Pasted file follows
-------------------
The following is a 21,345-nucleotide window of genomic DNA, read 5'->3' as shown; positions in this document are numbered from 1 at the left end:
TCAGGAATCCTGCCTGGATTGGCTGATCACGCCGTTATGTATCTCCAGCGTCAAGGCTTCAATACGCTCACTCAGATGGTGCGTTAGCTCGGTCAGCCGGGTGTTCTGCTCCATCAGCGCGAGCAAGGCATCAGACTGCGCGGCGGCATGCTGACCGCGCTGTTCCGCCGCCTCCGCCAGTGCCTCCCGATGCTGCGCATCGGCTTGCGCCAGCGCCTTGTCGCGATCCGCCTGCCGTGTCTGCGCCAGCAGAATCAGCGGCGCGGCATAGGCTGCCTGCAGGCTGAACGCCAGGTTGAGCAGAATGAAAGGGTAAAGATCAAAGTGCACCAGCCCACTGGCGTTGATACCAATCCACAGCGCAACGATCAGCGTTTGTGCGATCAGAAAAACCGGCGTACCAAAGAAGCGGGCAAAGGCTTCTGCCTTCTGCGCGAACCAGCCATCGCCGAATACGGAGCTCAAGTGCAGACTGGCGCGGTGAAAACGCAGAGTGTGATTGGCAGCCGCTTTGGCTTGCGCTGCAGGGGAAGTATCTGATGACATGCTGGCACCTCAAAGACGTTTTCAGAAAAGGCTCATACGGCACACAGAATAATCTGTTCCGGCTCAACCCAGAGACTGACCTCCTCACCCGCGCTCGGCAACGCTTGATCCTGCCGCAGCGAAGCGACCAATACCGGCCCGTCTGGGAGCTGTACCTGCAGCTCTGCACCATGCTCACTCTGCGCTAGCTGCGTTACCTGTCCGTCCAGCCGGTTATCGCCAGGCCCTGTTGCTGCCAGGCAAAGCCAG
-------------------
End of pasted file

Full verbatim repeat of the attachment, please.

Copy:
The following is a 21,345-nucleotide window of genomic DNA, read 5'->3' as shown; positions in this document are numbered from 1 at the left end:
TCAGGAATCCTGCCTGGATTGGCTGATCACGCCGTTATGTATCTCCAGCGTCAAGGCTTCAATACGCTCACTCAGATGGTGCGTTAGCTCGGTCAGCCGGGTGTTCTGCTCCATCAGCGCGAGCAAGGCATCAGACTGCGCGGCGGCATGCTGACCGCGCTGTTCCGCCGCCTCCGCCAGTGCCTCCCGATGCTGCGCATCGGCTTGCGCCAGCGCCTTGTCGCGATCCGCCTGCCGTGTCTGCGCCAGCAGAATCAGCGGCGCGGCATAGGCTGCCTGCAGGCTGAACGCCAGGTTGAGCAGAATGAAAGGGTAAAGATCAAAGTGCACCAGCCCACTGGCGTTGATACCAATCCACAGCGCAACGATCAGCGTTTGTGCGATCAGAAAAACCGGCGTACCAAAGAAGCGGGCAAAGGCTTCTGCCTTCTGCGCGAACCAGCCATCGCCGAATACGGAGCTCAAGTGCAGACTGGCGCGGTGAAAACGCAGAGTGTGATTGGCAGCCGCTTTGGCTTGCGCTGCAGGGGAAGTATCTGATGACATGCTGGCACCTCAAAGACGTTTTCAGAAAAGGCTCATACGGCACACAGAATAATCTGTTCCGGCTCAACCCAGAGACTGACCTCCTCACCCGCGCTCGGCAACGCTTGATCCTGCCGCAGCGAAGCGACCAATACCGGCCCGTCTGGGAGCTGTACCTGCAGCTCTGCACCATGCTCACTCTGCGCTAGCTGCGTTACCTGTCCGTCCAGCCGGTTATCGCCAGGCCCTGTTGCTGCCAGGCAAAGCCAG